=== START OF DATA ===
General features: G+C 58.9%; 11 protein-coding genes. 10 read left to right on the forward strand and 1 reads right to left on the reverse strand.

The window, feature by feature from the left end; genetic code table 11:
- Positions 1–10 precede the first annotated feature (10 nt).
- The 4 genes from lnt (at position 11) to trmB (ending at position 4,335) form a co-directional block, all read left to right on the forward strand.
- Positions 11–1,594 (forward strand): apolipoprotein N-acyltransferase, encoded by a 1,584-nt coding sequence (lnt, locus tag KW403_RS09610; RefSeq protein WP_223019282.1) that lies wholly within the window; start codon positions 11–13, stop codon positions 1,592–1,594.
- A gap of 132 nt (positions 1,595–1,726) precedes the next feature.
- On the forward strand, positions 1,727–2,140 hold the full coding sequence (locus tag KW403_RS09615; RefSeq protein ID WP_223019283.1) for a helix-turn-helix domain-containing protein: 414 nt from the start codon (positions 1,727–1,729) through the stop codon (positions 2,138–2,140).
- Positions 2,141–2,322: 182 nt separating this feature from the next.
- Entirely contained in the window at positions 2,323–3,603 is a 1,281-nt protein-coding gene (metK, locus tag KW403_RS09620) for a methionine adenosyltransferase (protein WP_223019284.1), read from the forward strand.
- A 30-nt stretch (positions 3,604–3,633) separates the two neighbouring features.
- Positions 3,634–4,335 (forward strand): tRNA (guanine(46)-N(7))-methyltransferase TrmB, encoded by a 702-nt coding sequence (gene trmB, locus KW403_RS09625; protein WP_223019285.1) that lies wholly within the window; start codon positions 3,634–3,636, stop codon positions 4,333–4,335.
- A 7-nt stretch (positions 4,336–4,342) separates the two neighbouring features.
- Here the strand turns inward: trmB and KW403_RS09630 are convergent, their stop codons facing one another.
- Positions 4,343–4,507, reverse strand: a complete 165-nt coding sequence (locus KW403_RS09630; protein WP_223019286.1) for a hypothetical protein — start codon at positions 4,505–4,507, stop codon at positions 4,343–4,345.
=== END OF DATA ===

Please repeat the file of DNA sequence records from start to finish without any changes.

General features: G+C 58.9%; 11 protein-coding genes. 10 read left to right on the forward strand and 1 reads right to left on the reverse strand.

The window, feature by feature from the left end; genetic code table 11:
- Positions 1–10 precede the first annotated feature (10 nt).
- The 4 genes from lnt (at position 11) to trmB (ending at position 4,335) form a co-directional block, all read left to right on the forward strand.
- Positions 11–1,594 (forward strand): apolipoprotein N-acyltransferase, encoded by a 1,584-nt coding sequence (lnt, locus tag KW403_RS09610; RefSeq protein WP_223019282.1) that lies wholly within the window; start codon positions 11–13, stop codon positions 1,592–1,594.
- A gap of 132 nt (positions 1,595–1,726) precedes the next feature.
- On the forward strand, positions 1,727–2,140 hold the full coding sequence (locus tag KW403_RS09615; RefSeq protein ID WP_223019283.1) for a helix-turn-helix domain-containing protein: 414 nt from the start codon (positions 1,727–1,729) through the stop codon (positions 2,138–2,140).
- Positions 2,141–2,322: 182 nt separating this feature from the next.
- Entirely contained in the window at positions 2,323–3,603 is a 1,281-nt protein-coding gene (metK, locus tag KW403_RS09620) for a methionine adenosyltransferase (protein WP_223019284.1), read from the forward strand.
- A 30-nt stretch (positions 3,604–3,633) separates the two neighbouring features.
- Positions 3,634–4,335 (forward strand): tRNA (guanine(46)-N(7))-methyltransferase TrmB, encoded by a 702-nt coding sequence (gene trmB, locus KW403_RS09625; protein WP_223019285.1) that lies wholly within the window; start codon positions 3,634–3,636, stop codon positions 4,333–4,335.
- A 7-nt stretch (positions 4,336–4,342) separates the two neighbouring features.
- Here the strand turns inward: trmB and KW403_RS09630 are convergent, their stop codons facing one another.
- Positions 4,343–4,507, reverse strand: a complete 165-nt coding sequence (locus KW403_RS09630; protein WP_223019286.1) for a hypothetical protein — start codon at positions 4,505–4,507, stop codon at positions 4,343–4,345.